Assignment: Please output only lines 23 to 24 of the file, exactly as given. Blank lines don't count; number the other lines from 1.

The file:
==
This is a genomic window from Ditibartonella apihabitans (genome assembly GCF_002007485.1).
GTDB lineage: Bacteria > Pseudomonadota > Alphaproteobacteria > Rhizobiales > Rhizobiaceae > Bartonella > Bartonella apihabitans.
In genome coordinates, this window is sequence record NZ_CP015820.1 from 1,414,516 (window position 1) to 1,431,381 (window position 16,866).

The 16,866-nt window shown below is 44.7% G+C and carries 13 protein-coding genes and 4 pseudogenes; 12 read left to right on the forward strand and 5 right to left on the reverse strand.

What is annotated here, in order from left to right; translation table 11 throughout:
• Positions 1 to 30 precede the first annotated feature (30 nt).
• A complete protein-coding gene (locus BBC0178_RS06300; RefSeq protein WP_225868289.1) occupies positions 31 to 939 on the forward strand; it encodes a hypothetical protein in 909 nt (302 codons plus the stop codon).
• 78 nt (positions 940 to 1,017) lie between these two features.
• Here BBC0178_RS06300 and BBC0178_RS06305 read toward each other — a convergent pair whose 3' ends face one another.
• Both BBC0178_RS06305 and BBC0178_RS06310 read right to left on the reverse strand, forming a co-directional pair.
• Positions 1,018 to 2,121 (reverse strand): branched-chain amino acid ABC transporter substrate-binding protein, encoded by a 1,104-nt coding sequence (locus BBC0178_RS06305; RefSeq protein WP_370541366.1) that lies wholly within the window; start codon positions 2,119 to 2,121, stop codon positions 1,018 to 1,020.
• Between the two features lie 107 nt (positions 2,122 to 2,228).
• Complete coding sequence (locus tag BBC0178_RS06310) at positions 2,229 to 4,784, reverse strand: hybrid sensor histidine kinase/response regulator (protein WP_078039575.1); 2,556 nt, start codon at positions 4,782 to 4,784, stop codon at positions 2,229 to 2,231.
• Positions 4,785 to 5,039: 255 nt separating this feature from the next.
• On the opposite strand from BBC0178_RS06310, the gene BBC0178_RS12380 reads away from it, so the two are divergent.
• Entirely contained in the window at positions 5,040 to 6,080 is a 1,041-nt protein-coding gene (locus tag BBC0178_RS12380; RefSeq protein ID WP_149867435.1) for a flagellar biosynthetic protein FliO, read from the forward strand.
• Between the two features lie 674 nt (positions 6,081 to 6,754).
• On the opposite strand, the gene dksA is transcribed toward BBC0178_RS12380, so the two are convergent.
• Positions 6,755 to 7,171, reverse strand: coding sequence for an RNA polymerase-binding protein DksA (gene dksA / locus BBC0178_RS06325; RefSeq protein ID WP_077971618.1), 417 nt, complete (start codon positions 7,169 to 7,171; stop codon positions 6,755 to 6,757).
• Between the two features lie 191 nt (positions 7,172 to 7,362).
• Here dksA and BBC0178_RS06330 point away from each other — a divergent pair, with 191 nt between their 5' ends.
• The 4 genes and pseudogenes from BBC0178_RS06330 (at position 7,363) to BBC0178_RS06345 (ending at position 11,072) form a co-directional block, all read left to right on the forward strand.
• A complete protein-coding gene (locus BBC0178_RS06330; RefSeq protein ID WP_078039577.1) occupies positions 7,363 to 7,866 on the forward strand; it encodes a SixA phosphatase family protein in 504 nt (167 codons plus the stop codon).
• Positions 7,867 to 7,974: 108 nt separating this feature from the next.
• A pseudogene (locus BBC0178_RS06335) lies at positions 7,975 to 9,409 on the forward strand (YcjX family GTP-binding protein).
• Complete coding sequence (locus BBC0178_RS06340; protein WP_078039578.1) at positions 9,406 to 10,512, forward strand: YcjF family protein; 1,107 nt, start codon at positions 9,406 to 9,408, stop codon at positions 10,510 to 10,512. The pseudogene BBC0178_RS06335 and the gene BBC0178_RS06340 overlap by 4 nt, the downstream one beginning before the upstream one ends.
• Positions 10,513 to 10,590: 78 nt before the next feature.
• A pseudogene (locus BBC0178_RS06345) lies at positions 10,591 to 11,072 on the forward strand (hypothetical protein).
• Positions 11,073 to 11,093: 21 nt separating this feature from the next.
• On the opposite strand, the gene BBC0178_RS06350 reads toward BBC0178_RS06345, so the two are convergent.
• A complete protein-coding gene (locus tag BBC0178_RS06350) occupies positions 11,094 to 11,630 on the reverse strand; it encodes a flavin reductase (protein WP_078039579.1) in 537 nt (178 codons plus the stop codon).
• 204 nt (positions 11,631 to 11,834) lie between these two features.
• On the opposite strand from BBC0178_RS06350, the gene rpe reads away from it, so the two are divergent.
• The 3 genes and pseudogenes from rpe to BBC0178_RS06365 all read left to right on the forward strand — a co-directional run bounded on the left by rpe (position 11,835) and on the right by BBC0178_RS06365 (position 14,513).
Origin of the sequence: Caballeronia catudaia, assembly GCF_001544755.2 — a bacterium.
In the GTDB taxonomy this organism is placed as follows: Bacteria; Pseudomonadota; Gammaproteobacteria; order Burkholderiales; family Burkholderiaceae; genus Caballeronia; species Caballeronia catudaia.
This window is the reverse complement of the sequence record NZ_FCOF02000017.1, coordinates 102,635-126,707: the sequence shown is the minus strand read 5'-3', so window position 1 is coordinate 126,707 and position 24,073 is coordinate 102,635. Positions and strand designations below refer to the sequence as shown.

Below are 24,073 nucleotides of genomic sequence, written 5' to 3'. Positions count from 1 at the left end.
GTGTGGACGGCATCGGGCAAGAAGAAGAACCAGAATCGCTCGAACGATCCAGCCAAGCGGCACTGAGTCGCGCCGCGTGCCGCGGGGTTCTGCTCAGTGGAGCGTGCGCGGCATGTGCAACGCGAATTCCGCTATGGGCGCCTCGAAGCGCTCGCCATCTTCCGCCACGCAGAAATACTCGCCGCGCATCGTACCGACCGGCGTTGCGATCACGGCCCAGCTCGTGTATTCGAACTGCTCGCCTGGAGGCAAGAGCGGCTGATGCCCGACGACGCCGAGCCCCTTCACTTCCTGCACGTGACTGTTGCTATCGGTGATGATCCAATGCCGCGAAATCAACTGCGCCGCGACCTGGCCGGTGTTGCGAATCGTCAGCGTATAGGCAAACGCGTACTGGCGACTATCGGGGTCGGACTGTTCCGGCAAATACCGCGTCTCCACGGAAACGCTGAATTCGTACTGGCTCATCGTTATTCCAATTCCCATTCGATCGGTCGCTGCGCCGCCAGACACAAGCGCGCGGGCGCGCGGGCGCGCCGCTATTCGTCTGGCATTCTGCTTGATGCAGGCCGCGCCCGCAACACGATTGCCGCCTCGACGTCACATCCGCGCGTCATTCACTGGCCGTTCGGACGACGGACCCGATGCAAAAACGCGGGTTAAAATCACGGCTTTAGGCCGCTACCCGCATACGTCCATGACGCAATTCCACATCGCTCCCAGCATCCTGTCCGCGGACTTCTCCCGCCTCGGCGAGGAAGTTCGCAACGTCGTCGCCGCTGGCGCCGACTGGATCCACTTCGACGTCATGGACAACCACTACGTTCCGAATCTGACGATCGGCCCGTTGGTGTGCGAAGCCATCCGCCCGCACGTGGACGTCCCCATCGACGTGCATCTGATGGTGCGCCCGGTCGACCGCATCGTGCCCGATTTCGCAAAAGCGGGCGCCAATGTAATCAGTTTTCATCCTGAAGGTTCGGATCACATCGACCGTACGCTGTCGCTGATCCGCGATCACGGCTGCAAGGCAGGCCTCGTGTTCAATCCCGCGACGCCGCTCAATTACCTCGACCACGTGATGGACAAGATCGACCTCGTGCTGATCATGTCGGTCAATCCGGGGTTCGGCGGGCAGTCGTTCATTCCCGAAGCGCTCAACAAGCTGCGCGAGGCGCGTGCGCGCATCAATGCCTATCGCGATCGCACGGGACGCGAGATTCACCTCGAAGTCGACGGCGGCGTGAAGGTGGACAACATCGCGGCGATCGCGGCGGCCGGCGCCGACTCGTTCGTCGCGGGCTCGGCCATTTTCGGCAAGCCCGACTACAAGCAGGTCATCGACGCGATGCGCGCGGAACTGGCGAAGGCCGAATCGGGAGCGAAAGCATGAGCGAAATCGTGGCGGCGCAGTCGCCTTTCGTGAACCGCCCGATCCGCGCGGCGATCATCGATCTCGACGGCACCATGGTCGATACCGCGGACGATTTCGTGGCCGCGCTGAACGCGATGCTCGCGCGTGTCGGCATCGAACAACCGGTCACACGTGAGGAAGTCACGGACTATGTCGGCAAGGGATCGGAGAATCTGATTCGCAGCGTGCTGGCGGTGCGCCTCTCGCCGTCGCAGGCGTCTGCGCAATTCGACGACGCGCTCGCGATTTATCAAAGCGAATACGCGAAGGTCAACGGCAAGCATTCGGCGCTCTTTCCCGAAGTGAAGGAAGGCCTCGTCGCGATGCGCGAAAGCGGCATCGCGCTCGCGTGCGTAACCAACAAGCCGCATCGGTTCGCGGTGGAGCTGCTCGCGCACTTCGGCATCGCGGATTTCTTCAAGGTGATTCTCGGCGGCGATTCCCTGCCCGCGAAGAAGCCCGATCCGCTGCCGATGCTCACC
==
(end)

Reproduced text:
• A complete protein-coding gene (locus BBC0178_RS06330; RefSeq protein ID WP_078039577.1) occupies positions 7,363 to 7,866 on the forward strand; it encodes a SixA phosphatase family protein in 504 nt (167 codons plus the stop codon).
• Positions 7,867 to 7,974: 108 nt separating this feature from the next.